Specifically required are the following:
- Two courses in Film History:
- CAS/COM CI 101 History of Global Cinema 1: Origins through the 1950s (fall)
- CAS/COM CI 102 History of Global Cinema 2: 1960s to the Present (spring)
These two courses may be taken in either order. CI 101 is not a prerequisite for CI 102.
- One course in Aesthetics of Film:
- CAS CI 201 Literature and the Art of Film or COM CI 202 Understanding Film
CAS students normally take CI 201, and COM students normally take CI 202.
- One course in Television Studies:
- CAS/COM CI 303 Understanding TV or with prior approval of student’s CIMS advisor, another course in television studies
- One course in Film Theory:
- CAS/COM CI 510 Film Theory or with prior approval of student’s CIMS advisor, another course focusing on film theory
- One course in a film genre (the western, the musical, film noir, the horror film, etc.) or movement (Italian neo-realism, the French New Wave, etc.) or in non-narrative film (the documentary, avant-garde cinema, and experimental media) chosen from CAS/COM CI 320-339, 420-439, or 520-539.
- One course focused on one, two, or several directors (or writers, cinematographers, producers, actors, etc.), taught with an auteur approach and numbered CAS/COM CI 340-59, 440-59, or 540-559.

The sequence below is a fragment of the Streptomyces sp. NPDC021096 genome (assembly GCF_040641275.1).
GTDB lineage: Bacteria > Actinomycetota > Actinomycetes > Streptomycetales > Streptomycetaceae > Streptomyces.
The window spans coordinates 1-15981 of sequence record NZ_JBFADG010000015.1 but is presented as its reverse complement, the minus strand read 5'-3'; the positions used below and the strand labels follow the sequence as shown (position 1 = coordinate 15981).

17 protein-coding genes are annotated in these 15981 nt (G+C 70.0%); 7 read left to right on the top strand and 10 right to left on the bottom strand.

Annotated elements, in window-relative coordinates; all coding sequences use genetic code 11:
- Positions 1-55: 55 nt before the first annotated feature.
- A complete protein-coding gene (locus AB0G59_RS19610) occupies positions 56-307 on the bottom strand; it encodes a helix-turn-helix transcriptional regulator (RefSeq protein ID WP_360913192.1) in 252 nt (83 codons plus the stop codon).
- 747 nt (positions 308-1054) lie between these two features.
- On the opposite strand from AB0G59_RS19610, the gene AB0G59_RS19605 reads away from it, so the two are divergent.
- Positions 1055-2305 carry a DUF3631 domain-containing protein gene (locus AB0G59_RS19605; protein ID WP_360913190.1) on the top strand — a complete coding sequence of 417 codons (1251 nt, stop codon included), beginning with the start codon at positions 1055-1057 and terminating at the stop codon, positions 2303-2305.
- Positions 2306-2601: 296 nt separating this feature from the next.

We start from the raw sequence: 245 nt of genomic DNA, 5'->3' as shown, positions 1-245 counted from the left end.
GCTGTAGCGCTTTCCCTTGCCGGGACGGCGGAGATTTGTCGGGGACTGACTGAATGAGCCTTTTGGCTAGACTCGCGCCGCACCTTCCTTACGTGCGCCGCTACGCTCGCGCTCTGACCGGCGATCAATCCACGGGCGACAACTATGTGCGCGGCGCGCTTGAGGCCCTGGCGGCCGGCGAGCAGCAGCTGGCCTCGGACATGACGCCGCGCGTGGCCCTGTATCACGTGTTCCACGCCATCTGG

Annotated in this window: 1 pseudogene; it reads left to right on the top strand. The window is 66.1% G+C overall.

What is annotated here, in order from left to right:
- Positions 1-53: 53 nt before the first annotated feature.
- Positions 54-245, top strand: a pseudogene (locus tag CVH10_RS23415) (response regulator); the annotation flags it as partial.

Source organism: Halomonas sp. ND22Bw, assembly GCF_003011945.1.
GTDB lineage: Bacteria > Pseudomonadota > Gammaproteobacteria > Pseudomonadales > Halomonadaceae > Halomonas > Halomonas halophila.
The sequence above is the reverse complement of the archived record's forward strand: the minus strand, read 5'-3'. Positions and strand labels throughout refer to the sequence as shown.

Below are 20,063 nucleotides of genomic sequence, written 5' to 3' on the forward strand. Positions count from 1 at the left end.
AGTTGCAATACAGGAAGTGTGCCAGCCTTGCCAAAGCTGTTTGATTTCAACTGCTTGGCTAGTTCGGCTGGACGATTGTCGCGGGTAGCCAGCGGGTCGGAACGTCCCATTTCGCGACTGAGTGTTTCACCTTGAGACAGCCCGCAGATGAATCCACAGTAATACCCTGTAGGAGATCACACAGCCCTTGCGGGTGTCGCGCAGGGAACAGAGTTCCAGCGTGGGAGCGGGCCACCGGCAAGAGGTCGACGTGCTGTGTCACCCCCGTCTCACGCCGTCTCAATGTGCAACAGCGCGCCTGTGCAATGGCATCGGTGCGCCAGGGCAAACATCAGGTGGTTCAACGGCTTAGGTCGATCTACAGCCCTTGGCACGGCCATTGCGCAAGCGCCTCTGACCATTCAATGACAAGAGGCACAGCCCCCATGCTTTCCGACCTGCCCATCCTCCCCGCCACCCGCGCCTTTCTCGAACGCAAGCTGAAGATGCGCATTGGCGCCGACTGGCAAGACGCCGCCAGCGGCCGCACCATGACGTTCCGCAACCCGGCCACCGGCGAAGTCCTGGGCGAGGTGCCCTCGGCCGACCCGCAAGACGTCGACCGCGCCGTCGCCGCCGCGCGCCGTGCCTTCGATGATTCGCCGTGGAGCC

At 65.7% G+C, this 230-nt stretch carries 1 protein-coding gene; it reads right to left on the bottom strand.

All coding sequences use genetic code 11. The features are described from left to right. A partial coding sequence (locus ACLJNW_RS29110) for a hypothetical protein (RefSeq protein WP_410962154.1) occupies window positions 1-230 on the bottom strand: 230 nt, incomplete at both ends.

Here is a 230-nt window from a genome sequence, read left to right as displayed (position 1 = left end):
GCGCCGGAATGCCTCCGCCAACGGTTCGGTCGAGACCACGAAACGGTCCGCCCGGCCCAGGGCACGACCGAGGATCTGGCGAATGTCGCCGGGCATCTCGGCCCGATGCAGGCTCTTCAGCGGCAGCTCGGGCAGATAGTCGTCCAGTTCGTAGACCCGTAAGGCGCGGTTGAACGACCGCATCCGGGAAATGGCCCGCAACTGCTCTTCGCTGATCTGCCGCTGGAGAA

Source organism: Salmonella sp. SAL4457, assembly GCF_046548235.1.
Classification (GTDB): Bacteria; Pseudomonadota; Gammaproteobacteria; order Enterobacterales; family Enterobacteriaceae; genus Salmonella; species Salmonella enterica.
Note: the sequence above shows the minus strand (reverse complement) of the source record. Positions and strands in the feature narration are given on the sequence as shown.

- Four cinema and media studies electives, chosen in consultation with the student’s advisor from the following:
- CI courses in theory, auteur cinema, genres, movements, or non-narrative film not used to fulfill requirements 5-7 above, or CI courses in film and media history and aesthetics beyond CAS/COM CI 101-102 and CI 201-202
- Other cinema & media studies courses taken, with advisor’s prior approval, including as part of Boston University Study Abroad (BUSA) or other external programs
- Courses approved for the major that examine film in relation to other arts or humanities disciplines
- Maximum of one course in film production (COM FT 353)
- Maximum of one course in screenwriting (COM FT 310)
- Maximum of one approved 4-credit academic internship (CAS/COM CI 493 or 494) or directed study (CAS/COM CI 491 or 492) in cinema and media studies
- For qualified CAS students: one of the two semesters of Senior Honors Work (CAS CI 497 or 498) required for graduation with Honors in the Major
The following courses, in addition to those listed above, may be taken as electives toward the major’s requirement of four: CAS/COM CI 260-299, 360-399, 460-499, and 560-599.
Honors in the Major
CAS students with a GPA of 3.30, overall and in CI courses, may apply to pursue Honors in the Major. Required are a total of 12 CIMS courses, with five at the 400-level or above, including two semesters of mentored senior honors work (CAS CI 497/498) that result in an original research paper (thesis) and defense of the paper in an oral examination with a committee of faculty readers. A grade of B+ or higher in both semesters of senior honors work is required for graduation with Honors in Cinema & Media Studies. Qualified students who are interested in this option should discuss it with their academic advisor no later than March of their junior year.